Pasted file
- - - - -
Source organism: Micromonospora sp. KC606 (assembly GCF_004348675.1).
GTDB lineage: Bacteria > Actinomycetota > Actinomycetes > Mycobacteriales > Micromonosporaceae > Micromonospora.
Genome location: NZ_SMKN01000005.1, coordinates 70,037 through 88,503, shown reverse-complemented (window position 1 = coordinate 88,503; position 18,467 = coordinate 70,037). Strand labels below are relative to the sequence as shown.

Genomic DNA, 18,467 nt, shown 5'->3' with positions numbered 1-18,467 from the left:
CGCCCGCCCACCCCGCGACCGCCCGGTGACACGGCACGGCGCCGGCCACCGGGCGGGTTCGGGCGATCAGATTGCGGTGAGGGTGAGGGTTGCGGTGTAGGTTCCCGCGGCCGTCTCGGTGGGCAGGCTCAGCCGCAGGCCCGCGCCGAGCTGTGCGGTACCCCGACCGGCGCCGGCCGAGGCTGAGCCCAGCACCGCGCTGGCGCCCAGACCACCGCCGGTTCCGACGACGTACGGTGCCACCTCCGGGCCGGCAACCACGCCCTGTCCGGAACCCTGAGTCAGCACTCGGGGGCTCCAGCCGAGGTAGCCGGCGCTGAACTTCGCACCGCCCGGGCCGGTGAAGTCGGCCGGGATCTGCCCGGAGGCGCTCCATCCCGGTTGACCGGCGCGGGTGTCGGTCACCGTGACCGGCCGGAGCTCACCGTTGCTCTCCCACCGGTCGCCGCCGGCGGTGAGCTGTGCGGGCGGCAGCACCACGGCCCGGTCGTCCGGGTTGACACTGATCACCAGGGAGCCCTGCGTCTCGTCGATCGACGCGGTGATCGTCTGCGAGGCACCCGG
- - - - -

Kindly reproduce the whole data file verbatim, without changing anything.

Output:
Source organism: Micromonospora sp. KC606 (assembly GCF_004348675.1).
GTDB lineage: Bacteria > Actinomycetota > Actinomycetes > Mycobacteriales > Micromonosporaceae > Micromonospora.
Genome location: NZ_SMKN01000005.1, coordinates 70,037 through 88,503, shown reverse-complemented (window position 1 = coordinate 88,503; position 18,467 = coordinate 70,037). Strand labels below are relative to the sequence as shown.

Genomic DNA, 18,467 nt, shown 5'->3' with positions numbered 1-18,467 from the left:
CGCCCGCCCACCCCGCGACCGCCCGGTGACACGGCACGGCGCCGGCCACCGGGCGGGTTCGGGCGATCAGATTGCGGTGAGGGTGAGGGTTGCGGTGTAGGTTCCCGCGGCCGTCTCGGTGGGCAGGCTCAGCCGCAGGCCCGCGCCGAGCTGTGCGGTACCCCGACCGGCGCCGGCCGAGGCTGAGCCCAGCACCGCGCTGGCGCCCAGACCACCGCCGGTTCCGACGACGTACGGTGCCACCTCCGGGCCGGCAACCACGCCCTGTCCGGAACCCTGAGTCAGCACTCGGGGGCTCCAGCCGAGGTAGCCGGCGCTGAACTTCGCACCGCCCGGGCCGGTGAAGTCGGCCGGGATCTGCCCGGAGGCGCTCCATCCCGGTTGACCGGCGCGGGTGTCGGTCACCGTGACCGGCCGGAGCTCACCGTTGCTCTCCCACCGGTCGCCGCCGGCGGTGAGCTGTGCGGGCGGCAGCACCACGGCCCGGTCGTCCGGGTTGACACTGATCACCAGGGAGCCCTGCGTCTCGTCGATCGACGCGGTGATCGTCTGCGAGGCACCCGG